Writer: Chip Zdarsky
Artists: Carlos Magno with Butch Guice
Colorist: Alex Guimarães
Letterer: VC’s Travis Lanham
Publisher: Marvel Comics
Reviewed by Evan Maroun
Whenever I see Namor, I wanna punch him in his perfectly angled jaw. I mean, I’d probably break my hand, I am aware. It doesn’t quell my urges though. I am what he refers to in this issue as a “Bag of Water,” and I don’t take kindly to that. However, Namor has had his moments — I’ll give that to him. A notoriously unlikable douche to some and an arrogant hero to another. The best handlers of the character find a way for you to see both sides of this complex character while introducing new elements to his mythos. BUT If you’ve been following Jason Aaron’s Avengers, well you know that Namor is not exactly on our heroes’ side anymore. I’ll admit, that may be an understatement…as the war on the surface world is about to begin.
So with The Sub-Mariner featured prominently on the debut issue of Chip Zdarsky’s new Invaders series, I was cautious yet curious to see where he goes with the character. Whenever I think of Zdarsky’s work, I almost immediately think humor. His voice is often tailored to the comedic, and if you follow him on on twitter, I don’t need to tell you this. With Invaders, however, he seems to have reeled it in for the story he is trying to tell. There are a couple of small humorous moments, but overall this issue takes a more serious tone. As none of the characters are inherently funny in their personalities, it makes sense.
The issue opens with a traumatic flashback to WWII from Namor’s perspective. Waking up in what I only assume would be a cold sweat, if he weren’t underwater. Elsewhere, Cap is in talks with the OG Human Torch himself, Jim Hammond. Jim is trying to research and write a book about The Invaders as a group. Although this B-story becomes a vital part of the plot by the end of the issue, The Submariner is really the point of focus here. It seems the War has taken more of a toll on him than previously thought. By intercutting these flashbacks of the team, Zdarsky is effectively giving us a better look at how this happened. Namor hasn’t always been the villain he has become and I look forward to seeing this exploration of the character taken further. It could serve as a good juxtaposition between the “then” and “now” of the team. Also, I think it’s worth mentioning that despite being part of the team, Bucky seems like an afterthought here with not much to do this issue. I will say, if you aren’t up to speed with these characters as of late, you may miss some of the finer details with these characters and be a little left in the dark when it comes to Namor’s overall motivations. If you decide to just accept “okay, he’s evil now” then you should be alright.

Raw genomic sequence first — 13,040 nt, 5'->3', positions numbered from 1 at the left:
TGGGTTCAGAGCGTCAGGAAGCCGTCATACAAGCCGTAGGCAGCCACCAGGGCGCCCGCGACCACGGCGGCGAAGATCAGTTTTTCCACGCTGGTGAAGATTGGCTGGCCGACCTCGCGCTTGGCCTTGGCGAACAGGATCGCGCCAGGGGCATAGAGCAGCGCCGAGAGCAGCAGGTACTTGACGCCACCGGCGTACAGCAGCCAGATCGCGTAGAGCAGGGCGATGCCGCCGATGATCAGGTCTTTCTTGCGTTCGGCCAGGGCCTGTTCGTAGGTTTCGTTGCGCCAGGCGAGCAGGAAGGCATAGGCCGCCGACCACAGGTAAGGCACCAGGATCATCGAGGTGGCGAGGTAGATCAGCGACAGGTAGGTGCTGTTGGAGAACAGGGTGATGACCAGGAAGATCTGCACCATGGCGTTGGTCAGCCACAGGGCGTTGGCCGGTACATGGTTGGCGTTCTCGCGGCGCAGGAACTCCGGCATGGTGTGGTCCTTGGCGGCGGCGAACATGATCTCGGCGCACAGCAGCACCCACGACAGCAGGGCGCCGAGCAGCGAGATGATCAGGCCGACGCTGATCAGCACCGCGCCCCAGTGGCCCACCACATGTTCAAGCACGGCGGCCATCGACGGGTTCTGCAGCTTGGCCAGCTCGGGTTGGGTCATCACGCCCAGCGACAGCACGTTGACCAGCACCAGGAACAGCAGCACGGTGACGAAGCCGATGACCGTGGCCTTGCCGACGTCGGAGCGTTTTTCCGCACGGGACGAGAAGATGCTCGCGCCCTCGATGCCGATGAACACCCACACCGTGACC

The highlights when it comes to the art on display here reside in the flashbacks. They are distinctly designed with a white gutter and the colors are made to appear faded, like a memory. These pages are clean, crisp, and have this overall classic vibe to them. As for the present-day stuff, it’s unfortunately hit-or-miss. Some of the faces here, particularly Cap’s, look downright ugly at times. Even with some of the angles the characters are drawn in a way that seem to be unflattering for no particular reason. Yet, when it comes to portraying Atlantis and it’s elements, it’s quite the opposite. The Bioluminescence pops against the deep greens and blues of the ocean thanks to Guimarães, and it’s hard not to be impressed by some of the detail.
Verdict: Wait and See.
Unless you’re a big Namor fan, this one is hard to recommend just yet. The story seems to have a solid direction to it, but Zdarsky’s unique voice feels rather subdued here. I understand why nobody is cracking jokes, but, by the end of the issue, I felt satisfied but not exactly dying to know what happens next. This one could take another issue or two to fully see if it earns a full-time spot on the pull list.